C++ provides the const_cast operator for casting away const or volatile qualification.
A program declares a variable with the volatile qualifier when that program expects the variable to be modified by other programs. Declaring a variable volatile indicates that the compiler should not optimize the use of that variable because doing so could affect the ability of those other programs to access and modify the volatile variable.
In general, it is dangerous to use the const_cast operator, because it allows a program to modify a variable that was declared const, and thus was not supposed to be modifiable.
There are cases in which it is desirable, or even necessary, to cast away const-ness. For example, older C and C++ libraries might provide functions with non-const parameters and that do not modify their parameters. If you wish to pass const data to such a function, you would need to cast away the data's const-ness; otherwise, the compiler would report error messages.
If you pass non-const data to a function that treats the data as if it were constant, then returns that data as a constant, you might need to cast away the const-ness of the returned data to access and modify that data.
A program includes many identifiers defined in different scopes. Sometimes a variable of one scope will "overlap" with a variable of the same name in a different scope, possibly creating a naming conflict. The C++ standard attempts to solve this problem with namespaces.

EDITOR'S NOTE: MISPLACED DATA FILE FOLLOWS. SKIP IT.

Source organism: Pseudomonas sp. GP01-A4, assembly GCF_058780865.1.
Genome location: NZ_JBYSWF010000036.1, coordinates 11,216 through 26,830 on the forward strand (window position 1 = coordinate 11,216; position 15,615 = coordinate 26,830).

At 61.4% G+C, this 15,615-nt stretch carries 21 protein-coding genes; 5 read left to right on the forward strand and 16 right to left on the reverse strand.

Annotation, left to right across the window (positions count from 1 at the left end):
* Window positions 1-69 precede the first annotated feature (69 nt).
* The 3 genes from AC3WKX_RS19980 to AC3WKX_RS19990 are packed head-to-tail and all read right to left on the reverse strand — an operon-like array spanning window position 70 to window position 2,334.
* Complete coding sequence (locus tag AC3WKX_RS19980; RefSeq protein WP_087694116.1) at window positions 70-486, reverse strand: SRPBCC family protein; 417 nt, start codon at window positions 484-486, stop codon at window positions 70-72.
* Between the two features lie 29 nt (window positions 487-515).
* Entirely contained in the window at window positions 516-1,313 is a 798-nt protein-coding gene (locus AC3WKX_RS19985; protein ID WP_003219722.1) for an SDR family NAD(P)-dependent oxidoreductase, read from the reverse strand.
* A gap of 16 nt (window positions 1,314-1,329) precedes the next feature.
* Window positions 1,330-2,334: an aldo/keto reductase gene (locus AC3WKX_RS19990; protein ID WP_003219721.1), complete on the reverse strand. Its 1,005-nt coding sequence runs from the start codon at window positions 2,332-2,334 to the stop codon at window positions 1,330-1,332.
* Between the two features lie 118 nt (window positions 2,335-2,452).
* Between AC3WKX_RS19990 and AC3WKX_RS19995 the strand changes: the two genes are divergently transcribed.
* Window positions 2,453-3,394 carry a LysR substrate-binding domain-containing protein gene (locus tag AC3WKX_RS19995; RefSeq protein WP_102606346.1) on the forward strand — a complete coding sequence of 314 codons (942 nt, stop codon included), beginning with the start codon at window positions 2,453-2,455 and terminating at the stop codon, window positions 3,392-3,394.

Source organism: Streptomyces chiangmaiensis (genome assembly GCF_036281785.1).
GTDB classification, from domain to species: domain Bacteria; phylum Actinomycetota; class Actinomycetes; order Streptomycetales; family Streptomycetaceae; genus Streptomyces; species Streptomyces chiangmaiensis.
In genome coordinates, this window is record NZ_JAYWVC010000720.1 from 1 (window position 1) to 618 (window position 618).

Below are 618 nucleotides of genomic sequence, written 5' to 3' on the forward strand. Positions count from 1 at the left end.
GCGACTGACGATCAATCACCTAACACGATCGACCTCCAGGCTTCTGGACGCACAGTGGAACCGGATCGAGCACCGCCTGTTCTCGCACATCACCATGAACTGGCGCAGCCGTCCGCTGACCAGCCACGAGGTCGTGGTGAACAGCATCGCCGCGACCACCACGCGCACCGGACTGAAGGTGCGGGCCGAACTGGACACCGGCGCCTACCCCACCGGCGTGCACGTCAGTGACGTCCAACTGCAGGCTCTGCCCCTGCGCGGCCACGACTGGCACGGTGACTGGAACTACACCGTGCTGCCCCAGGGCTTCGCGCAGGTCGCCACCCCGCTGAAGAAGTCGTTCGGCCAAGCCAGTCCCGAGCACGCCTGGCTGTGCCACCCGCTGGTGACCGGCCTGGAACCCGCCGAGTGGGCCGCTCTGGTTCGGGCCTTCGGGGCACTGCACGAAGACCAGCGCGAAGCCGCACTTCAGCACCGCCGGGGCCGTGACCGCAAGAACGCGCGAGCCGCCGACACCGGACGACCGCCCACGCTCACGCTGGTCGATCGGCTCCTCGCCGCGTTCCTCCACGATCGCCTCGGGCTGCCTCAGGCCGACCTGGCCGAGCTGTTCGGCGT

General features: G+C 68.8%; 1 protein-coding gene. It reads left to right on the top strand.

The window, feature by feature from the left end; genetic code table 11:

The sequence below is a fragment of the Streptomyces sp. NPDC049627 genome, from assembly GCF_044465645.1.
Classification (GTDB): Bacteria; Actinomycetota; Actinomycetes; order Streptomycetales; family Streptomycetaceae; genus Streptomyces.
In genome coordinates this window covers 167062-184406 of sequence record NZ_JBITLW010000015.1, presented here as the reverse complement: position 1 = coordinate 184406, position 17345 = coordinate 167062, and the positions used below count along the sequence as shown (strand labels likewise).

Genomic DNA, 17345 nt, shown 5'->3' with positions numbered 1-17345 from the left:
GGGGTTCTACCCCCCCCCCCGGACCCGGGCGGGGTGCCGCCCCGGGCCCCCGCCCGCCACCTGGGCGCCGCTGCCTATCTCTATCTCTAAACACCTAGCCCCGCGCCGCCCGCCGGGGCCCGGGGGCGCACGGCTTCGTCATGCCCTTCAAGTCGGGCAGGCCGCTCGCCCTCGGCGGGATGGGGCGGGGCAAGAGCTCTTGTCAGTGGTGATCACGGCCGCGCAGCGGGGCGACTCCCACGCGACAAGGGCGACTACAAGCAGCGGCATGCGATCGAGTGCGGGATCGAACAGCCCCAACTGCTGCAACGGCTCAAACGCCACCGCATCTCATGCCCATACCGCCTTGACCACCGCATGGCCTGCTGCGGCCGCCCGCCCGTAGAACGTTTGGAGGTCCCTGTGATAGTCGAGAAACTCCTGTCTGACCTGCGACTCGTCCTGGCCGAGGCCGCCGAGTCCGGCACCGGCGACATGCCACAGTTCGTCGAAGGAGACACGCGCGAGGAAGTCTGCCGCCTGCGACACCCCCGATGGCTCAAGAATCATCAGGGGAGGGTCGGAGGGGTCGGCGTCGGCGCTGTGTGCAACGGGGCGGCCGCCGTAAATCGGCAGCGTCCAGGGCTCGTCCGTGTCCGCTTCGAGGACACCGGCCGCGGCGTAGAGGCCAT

Each namespace defines a scope in which identifiers are placed. To use a namespace member, either the member's name must be qualified with the namespace name and the binary scope resolution operator (::) or a using directive or declaration must appear before the name is used in the program.
Typically, using statements are placed at the beginning of the file in which members of the namespace are used.
Not all namespaces are guaranteed to be unique. Two third-party vendors might inadvertently use the same identifiers for their namespace names.
A using namespace directive specifies that the members of a namespace will be used frequently throughout a program. This allows the programmer to access all the members of the namespace.
A using namespace directive can be used for predefined namespaces (e.g., std) or programmer-defined namespaces.
A namespace can contain constants, data, classes, nested namespaces, functions, etc. Definitions of namespaces must occupy the global scope or be nested within other namespaces.
An unnamed namespace has an implicit using directive, so its members appear to occupy the global namespace, are accessible directly and do not have to be qualified with a namespace name. Global variables are also part of the global namespace.
When accessing members of a nested namespace, the members must be qualified with the namespace name (unless the member is being used inside the nested namespace).
Namespaces can be aliased.
The C++ standard provides operator keywords that can be used in place of several C++ operators. Operator keywords are useful for programmers who have keyboards that do not support certain characters such as !, &, ^, ~, |, etc.
If a data member should always be modifiable, C++ provides the storage-class specifier mutable as an alternative to const_cast. A mutable data member is always modifiable, even in a const member function or const object. This reduces the need to cast away "const-ness."